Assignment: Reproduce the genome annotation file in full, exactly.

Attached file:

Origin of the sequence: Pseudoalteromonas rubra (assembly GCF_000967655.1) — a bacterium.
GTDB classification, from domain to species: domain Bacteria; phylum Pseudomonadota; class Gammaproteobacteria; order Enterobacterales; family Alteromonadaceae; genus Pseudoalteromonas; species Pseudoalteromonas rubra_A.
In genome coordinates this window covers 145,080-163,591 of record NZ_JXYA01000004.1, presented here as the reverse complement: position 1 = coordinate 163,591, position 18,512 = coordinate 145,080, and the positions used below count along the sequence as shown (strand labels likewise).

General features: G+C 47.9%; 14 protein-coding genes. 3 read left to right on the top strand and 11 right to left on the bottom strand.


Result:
Origin of the sequence: Pseudoalteromonas rubra (assembly GCF_000967655.1) — a bacterium.
GTDB classification, from domain to species: domain Bacteria; phylum Pseudomonadota; class Gammaproteobacteria; order Enterobacterales; family Alteromonadaceae; genus Pseudoalteromonas; species Pseudoalteromonas rubra_A.
In genome coordinates this window covers 145,080-163,591 of record NZ_JXYA01000004.1, presented here as the reverse complement: position 1 = coordinate 163,591, position 18,512 = coordinate 145,080, and the positions used below count along the sequence as shown (strand labels likewise).

General features: G+C 47.9%; 14 protein-coding genes. 3 read left to right on the top strand and 11 right to left on the bottom strand.